Bringhurst advocates a subdued typographic style. This makes good sense in the vast majority of cases, since typography is the servant of the text that it carries. Like any good servant, it should be unobtrusive, well dressed, and competent to handle every task it is given, quietly and promptly. Bringhurst demonstrates nearly everything he says, starting first with this book itself.
The book is a beautiful artifact, with an elegant and informative page layout. Body text, side- and foot-notes, references, running titles, and more - they all fit together well on the page. Each kind of information is set off only slightly, but clearly and predictably. The content is well organized: prose in the early chapters, reference material in the later chapters and appendices, and all the intermediates in the middle of the book. Diagrams and tables are minimalist and communicative.
The text spans centuries, from ancient Egyptian page layouts to the rationale behind Unicode. Bringhurst is passionate about typography's history, and insists that it inform every modern decision about print and printing. He embraces the new just as much, and is careful to note the strengths and weaknesses of each typographic technology.
Bringhurst discusses far too many topics to touch on here. In every case, though, he brings his poet's sense to all of the writing, using witty, descriptive language for even the most mundane of technical issues. The one weakness I saw was in the geometry of page layouts. I like his mathematical rigor and esthetic practicality.
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21 of 21 people found the following review helpful By Hans Koevoet on April 5, 2001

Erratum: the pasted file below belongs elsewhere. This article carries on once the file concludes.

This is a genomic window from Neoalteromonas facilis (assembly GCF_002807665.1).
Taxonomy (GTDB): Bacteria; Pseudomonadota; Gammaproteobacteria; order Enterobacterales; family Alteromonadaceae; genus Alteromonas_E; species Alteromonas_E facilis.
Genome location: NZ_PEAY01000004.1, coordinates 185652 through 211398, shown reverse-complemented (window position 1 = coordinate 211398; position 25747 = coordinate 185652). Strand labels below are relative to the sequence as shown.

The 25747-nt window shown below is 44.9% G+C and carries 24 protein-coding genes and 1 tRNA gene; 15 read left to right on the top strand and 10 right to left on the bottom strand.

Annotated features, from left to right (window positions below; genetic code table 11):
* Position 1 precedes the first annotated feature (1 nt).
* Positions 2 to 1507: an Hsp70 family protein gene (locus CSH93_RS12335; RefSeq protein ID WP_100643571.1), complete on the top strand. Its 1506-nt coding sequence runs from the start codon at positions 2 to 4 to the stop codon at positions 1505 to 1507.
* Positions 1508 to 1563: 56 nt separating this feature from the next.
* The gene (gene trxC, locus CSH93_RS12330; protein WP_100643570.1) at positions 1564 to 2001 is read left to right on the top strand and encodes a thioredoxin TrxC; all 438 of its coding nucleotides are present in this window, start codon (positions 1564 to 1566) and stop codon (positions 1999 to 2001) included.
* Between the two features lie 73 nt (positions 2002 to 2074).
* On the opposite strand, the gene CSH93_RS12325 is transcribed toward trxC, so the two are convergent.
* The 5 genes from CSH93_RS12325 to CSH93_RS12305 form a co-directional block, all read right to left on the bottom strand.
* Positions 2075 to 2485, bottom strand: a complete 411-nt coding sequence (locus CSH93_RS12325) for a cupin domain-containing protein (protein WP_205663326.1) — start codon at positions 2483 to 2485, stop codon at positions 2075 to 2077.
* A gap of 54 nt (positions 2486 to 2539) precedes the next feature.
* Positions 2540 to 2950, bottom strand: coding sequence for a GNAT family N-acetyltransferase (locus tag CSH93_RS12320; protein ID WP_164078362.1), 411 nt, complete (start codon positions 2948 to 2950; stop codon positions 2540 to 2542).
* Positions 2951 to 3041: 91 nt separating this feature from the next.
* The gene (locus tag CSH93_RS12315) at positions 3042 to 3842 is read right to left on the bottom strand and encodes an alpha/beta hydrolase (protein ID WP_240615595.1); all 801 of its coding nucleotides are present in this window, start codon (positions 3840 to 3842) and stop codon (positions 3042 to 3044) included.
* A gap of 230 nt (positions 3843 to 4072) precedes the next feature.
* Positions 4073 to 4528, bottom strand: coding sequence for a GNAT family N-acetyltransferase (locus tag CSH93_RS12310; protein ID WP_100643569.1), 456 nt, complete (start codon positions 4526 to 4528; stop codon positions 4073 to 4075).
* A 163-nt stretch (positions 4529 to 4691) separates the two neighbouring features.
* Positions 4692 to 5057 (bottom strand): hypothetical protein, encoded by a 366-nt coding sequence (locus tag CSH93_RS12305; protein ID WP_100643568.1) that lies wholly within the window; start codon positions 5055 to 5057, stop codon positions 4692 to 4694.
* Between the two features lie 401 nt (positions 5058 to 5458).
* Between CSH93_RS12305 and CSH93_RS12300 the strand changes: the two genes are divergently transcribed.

Format: Paperback
Good craft teachers are able to teach their students all the skills it takes for their professional life. Great teachers go beyond that: they try to make their students Understand the craft. By telling them about its historical development, by developing their taste instead of just giving good recipes, by showing the inside. In The Elements of Typographic Style, Robert Bringhurst puts the why before the how. His work is a mix of a very elaborate history of typography, a wealth of discussions on all kinds of big and little subjects any typographer wants or forgets to consider - and yes, also practical advice. For instance, Bringhurst first makes clear why with some fonts, it is inappropriate to use bold - and then he goes on showing how to create up to six visually different levels of subheads without using bold once. Even in such cases, Bringhurst stays far away from soothing his readers with quick and dirty advices. As he explained after finishing the book, he wanted nothing more or less than simply to write a book about typography as good as he could - a truly genuine approach in an age where customer orientation is often taken to the extremes. No wonder Bringhurst values timeless typographical virtues higher than the fashions of the day. Some readers may find the result of this approach a bit too academical or lyrical. For them, other excellent books on typography are waiting on the shelf. For me, Bringhurst is a great teacher.